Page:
Crossroads Asia

Why Kyrgyzstan Should Not Join the Eurasian Economic Union

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Crossroads Asia

Why Kyrgyzstan Should Not Join the Eurasian Economic Union

The country seems to be deriving little benefit from greater integration with Russia.

Why Kyrgyzstan Should Not Join the Eurasian Economic Union
Credit: Presidential Press and Information Office, Kremlin

After many months of deliberations, a date has finally been set for the signing of the agreement through which Kyrgyzstan join the Kremlin-led Customs Union, ultimately resulting in the country becoming a full member of the Eurasian Economic Union alongside Armenia, Belarus, Kazakhstan and Russia. On December 23, Kyrgyz President Almazbek Atambayev will sign the agreement at a meeting of the Supreme Eurasian Economic Council, furthering deepening the country’s already extensive ties to Moscow.

The agreement ironically comes two days after the twenty-third anniversary of the signing of the Alma-Ata Protocol, which confirmed the dissolution of the Soviet Union and set the 15 republics that constituted the union on diverging paths. Nearly a quarter of a century after independence, the Kyrgyz Republic finds itself a signature away from joining what Slovak Deputy Prime Minister Miroslav Lajčák at a recent discussion at Stanford University referred to as the “Soviet Union 2.0.”

In many ways, the move represents a significant reversal from the early vision and hopes placed on the country. In the early 1990s, the Kyrgyz Republic was an oasis of liberalism and democracy in a region largely dominated by despotism. Early in his rule, President Askar Akayev built on these hopes when he presented to the world his vision for Kyrgyzstan becoming the “Switzerland of Central Asia.” Since then, however, the country has deviated from that goal and instead gradually fallen into the political and economic orbit of Moscow.

The pace of synchronization with the Kremlin accelerated significantly under Atambayev. Early in the year, the state approved the sale of the national natural gas company, Kyrgyzgas, to Gazprom for the token cost of $1 in exchange for promises of critically needed investments in its infrastructure network and a stable supply of natural gas. Not only have these promises been slow to materialize, but the sale prompted Uzbekistan, Kyrgyzstan’s difficult neighbor and primary supplier of natural gas to the southern half of the country, to abruptly halt its exports of gas to the country. The result has been that the city of Osh and the greater Fergana Valley, Kyrgyzstan’s second political and economic center, has been without gas for more than a half a year. The arrival of a cold winter brings with it the possibility that the heating shortage may spark yet another clash in this unstable region still healing from the scars of the ethnic riots that erupted in 2010 between Kyrgyz and Uzbeks. Bishkek’s hopes that a deepening integration with Russia would grant it relief from the constant antagonism of its neighbor has thus far proven to have been a miscalculation.

This year has also seen the closure of the Manas Air Base in the north of the country, which until then served as a logistics center for U.S. forces in Afghanistan. Any justification of the move on sovereignty grounds is weakened by the fact that Russia continues to operate its own military base in the country, which to any outside observer would appear to be a military outpost of a Kremlin reasserting its control over a former satellite.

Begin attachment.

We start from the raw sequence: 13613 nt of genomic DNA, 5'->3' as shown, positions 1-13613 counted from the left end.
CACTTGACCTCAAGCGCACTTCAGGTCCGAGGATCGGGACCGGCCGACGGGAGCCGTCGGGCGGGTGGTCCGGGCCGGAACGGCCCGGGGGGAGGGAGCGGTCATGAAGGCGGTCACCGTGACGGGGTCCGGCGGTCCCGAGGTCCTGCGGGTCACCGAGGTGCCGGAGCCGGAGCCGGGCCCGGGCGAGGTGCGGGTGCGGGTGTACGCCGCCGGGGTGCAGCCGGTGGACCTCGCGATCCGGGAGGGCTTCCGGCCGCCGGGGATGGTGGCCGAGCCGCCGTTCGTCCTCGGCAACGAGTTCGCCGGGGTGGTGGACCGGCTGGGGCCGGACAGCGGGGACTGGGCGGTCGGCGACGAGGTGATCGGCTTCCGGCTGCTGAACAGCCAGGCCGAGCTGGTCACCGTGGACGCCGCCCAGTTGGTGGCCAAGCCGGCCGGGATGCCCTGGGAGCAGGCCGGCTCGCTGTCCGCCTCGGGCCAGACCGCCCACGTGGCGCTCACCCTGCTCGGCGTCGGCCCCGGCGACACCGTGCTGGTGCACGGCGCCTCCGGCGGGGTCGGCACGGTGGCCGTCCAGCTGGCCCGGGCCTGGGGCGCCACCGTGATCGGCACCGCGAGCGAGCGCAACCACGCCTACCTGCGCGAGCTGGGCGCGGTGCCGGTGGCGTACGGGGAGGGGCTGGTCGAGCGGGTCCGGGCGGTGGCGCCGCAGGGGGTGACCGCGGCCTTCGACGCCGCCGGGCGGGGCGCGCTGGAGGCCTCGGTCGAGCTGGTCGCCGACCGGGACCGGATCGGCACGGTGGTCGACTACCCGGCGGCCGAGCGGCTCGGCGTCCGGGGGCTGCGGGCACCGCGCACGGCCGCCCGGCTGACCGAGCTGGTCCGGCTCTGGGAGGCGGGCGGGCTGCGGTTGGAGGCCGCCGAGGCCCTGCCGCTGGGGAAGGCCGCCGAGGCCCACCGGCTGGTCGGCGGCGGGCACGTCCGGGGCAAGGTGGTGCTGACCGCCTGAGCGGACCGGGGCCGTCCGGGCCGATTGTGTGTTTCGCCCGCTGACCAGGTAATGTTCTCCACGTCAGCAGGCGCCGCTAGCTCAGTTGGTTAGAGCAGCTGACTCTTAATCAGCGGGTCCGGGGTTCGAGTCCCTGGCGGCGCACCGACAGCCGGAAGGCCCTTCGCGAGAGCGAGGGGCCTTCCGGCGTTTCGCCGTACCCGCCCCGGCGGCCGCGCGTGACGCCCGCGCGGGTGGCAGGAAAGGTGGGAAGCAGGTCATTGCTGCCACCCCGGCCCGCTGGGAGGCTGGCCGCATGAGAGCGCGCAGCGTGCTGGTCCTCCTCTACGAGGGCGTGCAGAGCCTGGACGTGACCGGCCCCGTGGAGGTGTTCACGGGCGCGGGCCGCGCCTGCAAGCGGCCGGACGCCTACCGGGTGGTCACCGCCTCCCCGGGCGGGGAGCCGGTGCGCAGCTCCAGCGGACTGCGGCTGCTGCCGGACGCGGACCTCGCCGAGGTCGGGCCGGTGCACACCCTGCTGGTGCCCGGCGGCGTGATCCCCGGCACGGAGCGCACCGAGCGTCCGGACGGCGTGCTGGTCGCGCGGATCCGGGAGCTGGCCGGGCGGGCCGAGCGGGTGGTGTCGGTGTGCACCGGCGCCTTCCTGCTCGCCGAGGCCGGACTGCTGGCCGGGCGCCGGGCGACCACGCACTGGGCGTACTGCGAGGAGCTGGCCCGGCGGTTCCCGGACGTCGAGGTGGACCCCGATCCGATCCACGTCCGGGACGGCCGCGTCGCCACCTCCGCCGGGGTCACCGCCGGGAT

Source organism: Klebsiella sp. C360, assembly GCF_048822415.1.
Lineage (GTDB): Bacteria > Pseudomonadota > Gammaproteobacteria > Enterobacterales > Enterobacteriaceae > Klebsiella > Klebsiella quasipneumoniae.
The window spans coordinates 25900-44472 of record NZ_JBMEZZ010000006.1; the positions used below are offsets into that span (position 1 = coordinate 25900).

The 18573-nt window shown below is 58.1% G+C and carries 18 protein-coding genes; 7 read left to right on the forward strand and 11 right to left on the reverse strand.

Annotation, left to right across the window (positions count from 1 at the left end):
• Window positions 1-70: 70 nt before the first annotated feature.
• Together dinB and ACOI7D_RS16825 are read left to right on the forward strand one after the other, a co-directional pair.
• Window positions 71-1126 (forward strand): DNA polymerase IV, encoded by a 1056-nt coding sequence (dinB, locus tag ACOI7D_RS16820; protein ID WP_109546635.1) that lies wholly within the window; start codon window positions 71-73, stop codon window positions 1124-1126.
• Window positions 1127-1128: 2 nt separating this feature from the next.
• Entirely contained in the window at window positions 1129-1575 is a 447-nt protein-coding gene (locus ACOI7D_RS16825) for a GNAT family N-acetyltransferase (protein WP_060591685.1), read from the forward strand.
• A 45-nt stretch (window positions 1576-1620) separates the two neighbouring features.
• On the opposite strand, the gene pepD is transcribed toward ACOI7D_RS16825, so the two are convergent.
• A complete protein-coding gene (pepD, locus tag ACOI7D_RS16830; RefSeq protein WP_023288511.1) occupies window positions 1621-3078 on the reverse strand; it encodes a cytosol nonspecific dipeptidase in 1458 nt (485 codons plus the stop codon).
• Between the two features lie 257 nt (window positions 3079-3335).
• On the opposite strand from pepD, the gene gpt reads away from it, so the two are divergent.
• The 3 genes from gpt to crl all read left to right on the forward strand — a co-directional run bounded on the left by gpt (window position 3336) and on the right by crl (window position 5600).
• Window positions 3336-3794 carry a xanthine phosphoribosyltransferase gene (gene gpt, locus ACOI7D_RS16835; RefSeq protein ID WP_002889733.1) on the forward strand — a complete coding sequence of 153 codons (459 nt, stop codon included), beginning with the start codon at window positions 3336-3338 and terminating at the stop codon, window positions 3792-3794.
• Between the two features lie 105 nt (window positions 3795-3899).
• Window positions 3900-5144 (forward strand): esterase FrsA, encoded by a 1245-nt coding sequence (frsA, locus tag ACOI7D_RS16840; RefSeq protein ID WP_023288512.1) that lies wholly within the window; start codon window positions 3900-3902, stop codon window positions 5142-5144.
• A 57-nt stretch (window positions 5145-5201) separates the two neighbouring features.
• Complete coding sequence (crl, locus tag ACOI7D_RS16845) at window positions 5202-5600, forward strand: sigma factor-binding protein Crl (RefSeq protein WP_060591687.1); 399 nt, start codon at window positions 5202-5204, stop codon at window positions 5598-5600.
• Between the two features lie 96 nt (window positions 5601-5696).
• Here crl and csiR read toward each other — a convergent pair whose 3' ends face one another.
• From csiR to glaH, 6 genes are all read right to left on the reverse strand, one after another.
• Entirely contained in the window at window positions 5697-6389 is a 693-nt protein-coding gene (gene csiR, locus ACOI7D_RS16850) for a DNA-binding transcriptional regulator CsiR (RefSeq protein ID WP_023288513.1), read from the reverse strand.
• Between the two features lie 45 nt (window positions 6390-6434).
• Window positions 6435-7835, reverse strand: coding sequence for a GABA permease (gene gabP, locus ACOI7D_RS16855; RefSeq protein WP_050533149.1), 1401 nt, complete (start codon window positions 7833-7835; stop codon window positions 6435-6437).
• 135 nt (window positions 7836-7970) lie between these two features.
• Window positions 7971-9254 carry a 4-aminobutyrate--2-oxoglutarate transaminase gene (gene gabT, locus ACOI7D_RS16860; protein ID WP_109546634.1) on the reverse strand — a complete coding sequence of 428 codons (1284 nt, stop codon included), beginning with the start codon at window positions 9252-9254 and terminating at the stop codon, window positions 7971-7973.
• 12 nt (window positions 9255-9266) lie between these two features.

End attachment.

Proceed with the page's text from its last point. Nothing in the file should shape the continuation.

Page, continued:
The cooling of relations with the United States over this issue was part of a larger move away from the West and towards Russia. The increasing pro-Russian sentiments in the country manifest themselves in various forms, from Kyrgyzstan’s approval of Russian actions in Ukraine to the recent opening of a Putin-themed pub in the heart of the capital.

What does Kyrgyzstan have to show for this integration? Its energy security remains far from assured, facing a looming energy crisis that forced the government to plead with Kazakhstan and Turkmenistan for assistance to avoid what has the potential to become a political disaster. Economic integration with the EEU also far from assures the “powerful impetus for socio-economic development” Atambayev is hoping for. Kyrgyzstan’s closeness to the bloc is already causing it serious economic malaise. The Kyrgyz economy has suffered significant collateral damage as a result of Western sanctions on its primary trading partner. Growth has slowed, prices have risen significantly and the som has suffered a sharp depreciation, mirroring that of the ruble. Meanwhile, the Union itself faces grim economic prospects as Russia, its dominant economy, enters another recession and faces rapidly declining oil revenues. The market share of the Union’s member states in the global economy has declined annually with no reversal in sight.

Is there no viable alternative for Kyrgyzstan, as Atambayev claims? China’s New Silk Road Initiative certainly aspires to that role. Cooperation between China and Kyrgyzstan has increased significantly in recent years and should not be derailed for the sake of the perceived short-term benefits of joining the Kremlin’s economic bloc. Better to deepen ties with a China that seeks partners in Central Asia than a Russia that seeks protectorates.

Miguel Oropeza De Cortéz-Caballero is a Berkeley graduate and San Francisco based Asia Consultant with expertise in both East and Central Asia, where he has studied and worked.